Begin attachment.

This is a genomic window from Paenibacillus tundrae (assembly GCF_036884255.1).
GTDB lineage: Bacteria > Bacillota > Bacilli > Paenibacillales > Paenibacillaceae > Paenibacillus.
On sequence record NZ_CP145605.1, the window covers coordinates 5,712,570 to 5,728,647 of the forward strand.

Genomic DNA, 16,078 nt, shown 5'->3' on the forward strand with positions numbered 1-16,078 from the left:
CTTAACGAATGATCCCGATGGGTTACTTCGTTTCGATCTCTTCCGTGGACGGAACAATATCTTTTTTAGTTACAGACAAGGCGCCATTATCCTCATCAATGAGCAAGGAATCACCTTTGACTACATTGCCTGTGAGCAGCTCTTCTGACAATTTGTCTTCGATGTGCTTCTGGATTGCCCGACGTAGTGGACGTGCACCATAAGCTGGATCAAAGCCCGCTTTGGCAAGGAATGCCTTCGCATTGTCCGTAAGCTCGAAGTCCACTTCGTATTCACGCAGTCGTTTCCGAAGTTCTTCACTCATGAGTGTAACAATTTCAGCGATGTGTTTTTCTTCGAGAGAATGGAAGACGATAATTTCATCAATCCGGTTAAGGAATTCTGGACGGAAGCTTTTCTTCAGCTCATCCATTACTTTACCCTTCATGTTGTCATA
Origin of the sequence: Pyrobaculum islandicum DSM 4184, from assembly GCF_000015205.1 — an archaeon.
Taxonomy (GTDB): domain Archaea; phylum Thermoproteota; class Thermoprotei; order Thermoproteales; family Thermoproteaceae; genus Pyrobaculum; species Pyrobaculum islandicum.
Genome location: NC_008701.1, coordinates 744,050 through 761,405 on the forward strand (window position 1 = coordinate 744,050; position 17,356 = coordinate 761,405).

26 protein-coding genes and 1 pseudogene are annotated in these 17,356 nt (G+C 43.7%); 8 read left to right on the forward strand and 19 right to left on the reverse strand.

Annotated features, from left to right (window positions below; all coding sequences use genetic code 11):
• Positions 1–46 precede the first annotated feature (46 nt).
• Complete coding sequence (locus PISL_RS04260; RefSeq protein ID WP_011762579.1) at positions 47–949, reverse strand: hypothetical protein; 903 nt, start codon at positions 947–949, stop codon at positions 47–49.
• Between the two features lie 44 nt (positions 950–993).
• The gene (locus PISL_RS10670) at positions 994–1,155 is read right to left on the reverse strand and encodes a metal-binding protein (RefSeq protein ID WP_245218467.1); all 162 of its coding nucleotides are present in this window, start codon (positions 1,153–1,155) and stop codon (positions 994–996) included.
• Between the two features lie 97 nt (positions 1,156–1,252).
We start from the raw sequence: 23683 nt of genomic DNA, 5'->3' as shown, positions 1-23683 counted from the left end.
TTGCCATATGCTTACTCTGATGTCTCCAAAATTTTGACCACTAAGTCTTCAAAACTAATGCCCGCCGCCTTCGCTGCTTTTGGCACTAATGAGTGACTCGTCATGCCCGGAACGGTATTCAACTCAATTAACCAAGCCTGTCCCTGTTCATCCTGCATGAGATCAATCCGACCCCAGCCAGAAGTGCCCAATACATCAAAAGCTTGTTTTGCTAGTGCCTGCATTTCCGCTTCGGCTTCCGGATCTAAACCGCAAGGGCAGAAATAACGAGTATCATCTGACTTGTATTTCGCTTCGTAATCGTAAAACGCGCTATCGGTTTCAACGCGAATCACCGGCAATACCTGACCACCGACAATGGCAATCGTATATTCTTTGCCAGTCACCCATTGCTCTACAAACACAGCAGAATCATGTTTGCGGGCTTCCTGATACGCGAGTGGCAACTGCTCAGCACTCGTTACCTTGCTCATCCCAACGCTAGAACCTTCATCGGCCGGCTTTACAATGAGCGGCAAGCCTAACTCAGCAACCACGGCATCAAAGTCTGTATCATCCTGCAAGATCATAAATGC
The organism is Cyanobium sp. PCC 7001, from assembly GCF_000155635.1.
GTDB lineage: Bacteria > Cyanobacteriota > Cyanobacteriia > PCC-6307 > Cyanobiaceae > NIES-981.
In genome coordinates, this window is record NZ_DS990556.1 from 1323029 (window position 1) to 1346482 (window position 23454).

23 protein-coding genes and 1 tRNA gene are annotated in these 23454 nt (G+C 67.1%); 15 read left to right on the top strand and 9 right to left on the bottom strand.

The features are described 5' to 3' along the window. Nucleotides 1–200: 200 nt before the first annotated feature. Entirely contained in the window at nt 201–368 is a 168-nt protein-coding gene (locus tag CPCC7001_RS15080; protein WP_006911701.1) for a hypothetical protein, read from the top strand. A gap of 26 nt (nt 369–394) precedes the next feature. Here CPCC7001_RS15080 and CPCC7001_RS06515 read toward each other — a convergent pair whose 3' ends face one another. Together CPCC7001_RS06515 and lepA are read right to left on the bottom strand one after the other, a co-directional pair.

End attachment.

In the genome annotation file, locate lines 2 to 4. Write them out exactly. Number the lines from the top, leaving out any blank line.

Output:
GTDB lineage: Bacteria > Bacillota > Bacilli > Paenibacillales > Paenibacillaceae > Paenibacillus.
On sequence record NZ_CP145605.1, the window covers coordinates 5,712,570 to 5,728,647 of the forward strand.

Genomic DNA, 16,078 nt, shown 5'->3' on the forward strand with positions numbered 1-16,078 from the left: